How to Enable Fingerprint Login on Ubuntu
Fingerprint login is a convenient and secure way to access your computer without having to remember a password. If you’re an Ubuntu user, you can easily enable fingerprint login using the built-in fingerprint scanner on your laptop or an external fingerprint scanner. In this guide, we’ll show you step-by-step how to enable fingerprint login on Ubuntu using the fprintd and libpam-fprintd packages.
fprintd is a software component used on Linux-based operating systems for fingerprint authentication. It provides a standard D-Bus interface for applications to access fingerprint readers and perform authentication operations. fprintd also includes a command-line utility for managing fingerprint enrollment and verification.
The fprintd daemon runs in the background and communicates with fingerprint readers through device drivers. When an application requests fingerprint authentication, fprintd coordinates the enrollment or verification process with the reader and returns the result to the application.
fprintd is typically used in conjunction with a graphical interface, such as GNOME’s login manager, to allow users to log in to their accounts using their fingerprints. It is designed to be flexible and extensible, allowing third-party applications to integrate with it using its D-Bus interface.
Step 1: Check Fingerprint Reader
First, check if your laptop has a fingerprint reader. If not, you will need to purchase an external fingerprint scanner that is compatible with Ubuntu.
Step 2: Open Terminal
Open the terminal by pressing Ctrl + Alt + T on your keyboard or by searching for it in the applications menu.
Step 3: Install Packages
Install the necessary packages by running:
sudo apt install fprintd libpam-fprintd
Step 4: Enroll Fingerprints
Once the installation is complete, enroll your fingerprints by running:
Follow the on-screen instructions to enroll your fingerprints. You will need to swipe your finger several times to capture the necessary data.
Step 5: Edit PAM File
Once you have enrolled your fingerprints, edit the PAM configuration file by running:
sudo nano /etc/pam.d/common-auth
This command uses nano. You can use the text editor of your choice. Add the following line to the end of the file:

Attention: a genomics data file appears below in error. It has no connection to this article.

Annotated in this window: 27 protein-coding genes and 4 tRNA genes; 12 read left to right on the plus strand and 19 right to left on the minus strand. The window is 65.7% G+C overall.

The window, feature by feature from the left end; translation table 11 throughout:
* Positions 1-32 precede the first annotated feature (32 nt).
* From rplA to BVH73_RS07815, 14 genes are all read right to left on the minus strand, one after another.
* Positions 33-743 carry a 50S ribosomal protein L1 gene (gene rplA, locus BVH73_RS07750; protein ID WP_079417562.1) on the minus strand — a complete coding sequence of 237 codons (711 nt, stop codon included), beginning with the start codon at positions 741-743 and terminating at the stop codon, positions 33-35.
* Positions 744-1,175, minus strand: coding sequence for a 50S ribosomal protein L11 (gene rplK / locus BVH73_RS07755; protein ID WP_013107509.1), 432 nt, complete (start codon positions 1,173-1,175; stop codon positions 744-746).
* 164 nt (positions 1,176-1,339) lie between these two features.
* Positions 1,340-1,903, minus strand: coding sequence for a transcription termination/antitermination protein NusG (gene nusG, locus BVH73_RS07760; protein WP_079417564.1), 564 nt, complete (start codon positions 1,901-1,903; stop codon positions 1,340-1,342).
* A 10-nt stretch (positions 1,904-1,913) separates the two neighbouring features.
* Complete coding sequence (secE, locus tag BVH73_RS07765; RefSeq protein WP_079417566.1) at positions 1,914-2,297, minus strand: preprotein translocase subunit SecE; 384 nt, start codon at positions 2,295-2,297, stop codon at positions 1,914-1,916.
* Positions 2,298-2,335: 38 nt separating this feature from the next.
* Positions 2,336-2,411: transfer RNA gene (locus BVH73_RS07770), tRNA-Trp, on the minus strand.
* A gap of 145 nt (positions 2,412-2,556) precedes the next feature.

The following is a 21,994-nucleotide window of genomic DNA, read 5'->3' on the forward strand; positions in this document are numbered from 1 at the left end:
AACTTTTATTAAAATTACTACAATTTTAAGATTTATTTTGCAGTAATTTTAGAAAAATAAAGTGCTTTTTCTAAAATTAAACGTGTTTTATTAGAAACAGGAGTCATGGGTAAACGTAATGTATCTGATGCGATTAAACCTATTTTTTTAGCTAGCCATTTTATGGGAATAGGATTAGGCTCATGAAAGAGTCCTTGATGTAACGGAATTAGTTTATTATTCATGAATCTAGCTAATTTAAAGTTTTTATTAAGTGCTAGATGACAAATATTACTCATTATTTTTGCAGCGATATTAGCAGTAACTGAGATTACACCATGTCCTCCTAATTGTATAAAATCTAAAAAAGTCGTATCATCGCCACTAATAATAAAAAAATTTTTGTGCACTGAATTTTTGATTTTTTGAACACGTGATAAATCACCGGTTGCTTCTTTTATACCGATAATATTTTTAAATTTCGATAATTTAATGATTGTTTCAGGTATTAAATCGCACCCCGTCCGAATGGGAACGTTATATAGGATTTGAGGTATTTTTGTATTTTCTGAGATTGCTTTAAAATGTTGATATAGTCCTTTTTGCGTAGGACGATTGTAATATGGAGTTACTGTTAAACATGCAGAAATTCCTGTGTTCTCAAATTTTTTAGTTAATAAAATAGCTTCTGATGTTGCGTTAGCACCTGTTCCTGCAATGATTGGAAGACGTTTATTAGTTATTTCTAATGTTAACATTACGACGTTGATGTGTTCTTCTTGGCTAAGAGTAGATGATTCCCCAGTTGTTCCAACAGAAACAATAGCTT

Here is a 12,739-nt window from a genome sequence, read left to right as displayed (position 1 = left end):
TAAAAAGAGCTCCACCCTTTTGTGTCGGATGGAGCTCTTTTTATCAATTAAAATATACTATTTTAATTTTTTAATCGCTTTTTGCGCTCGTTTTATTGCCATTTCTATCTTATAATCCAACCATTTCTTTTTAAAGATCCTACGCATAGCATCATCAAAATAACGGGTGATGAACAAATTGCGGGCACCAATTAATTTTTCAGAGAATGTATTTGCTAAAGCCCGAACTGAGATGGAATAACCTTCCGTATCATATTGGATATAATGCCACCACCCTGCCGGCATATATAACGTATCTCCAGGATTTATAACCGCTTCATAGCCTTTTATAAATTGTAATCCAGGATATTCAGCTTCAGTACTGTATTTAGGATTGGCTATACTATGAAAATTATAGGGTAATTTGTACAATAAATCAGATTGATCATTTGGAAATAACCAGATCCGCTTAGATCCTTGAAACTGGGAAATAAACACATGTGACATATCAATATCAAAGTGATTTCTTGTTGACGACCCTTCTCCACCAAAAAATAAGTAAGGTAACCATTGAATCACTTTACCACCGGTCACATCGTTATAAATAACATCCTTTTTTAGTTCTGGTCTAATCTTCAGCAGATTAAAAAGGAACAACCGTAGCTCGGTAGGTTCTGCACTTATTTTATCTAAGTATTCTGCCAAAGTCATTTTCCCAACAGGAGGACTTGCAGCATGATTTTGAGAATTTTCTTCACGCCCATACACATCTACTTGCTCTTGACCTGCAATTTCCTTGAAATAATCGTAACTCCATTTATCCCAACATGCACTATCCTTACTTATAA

auth sufficient pam_fprintd.so
Step 6: Save Changes
Save and exit the file by pressing Ctrl + X, then Y, then Enter, if you used nano. If you used a different text editor then use the appropriate method of saving and exiting the file for that editor.
Step 7: Update PAM
Restart the authentication service by running:
Step 8: Select Fingerprint Authentication
In the authentication window, select Fingerprint authentication and click on Ok to confirm.
Step 9: Restart Your Computer
Restart your computer and test the fingerprint login by swiping your enrolled finger on the fingerprint reader when prompted.
By following the steps outlined in this guide, you can enable fingerprint login on your Ubuntu system and enjoy a more convenient and secure way to access your computer. With just a few simple commands, you can enroll your fingerprints, edit the PAM configuration file, and restart the authentication service to enable fingerprint login. Whether you’re using an internal or external fingerprint scanner, Ubuntu makes it easy to set up and use this feature.
Please Leave Feedback and Corrections in the Comments
More to Explore
Dual-booting Linux with Windows, starting with an existing Windows installation, is a popular setup for those who need the versatility of both operating systems. This guide assumes you have already installed Windows and wish to add Linux for a dual-boot setup. If you are starting with an existing Linux installation,
Dual-booting Windows with Linux, starting with an existing Linux installation, requires careful planning and execution. This guide assumes you have already installed Linux and wish to add Windows for a dual-boot setup. If you are starting with an existing Windows installation, then use this guide: How to Dual Boot Linux
A terminal multiplexer is a powerful command-line utility that enables users to manage multiple terminal sessions.
User and group management is an essential aspect of maintaining a secure and organized Linux system.
A LAMP stack is a popular software bundle consisting of Linux, Apache, MySQL, and PHP, used for hosting and deploying web applications.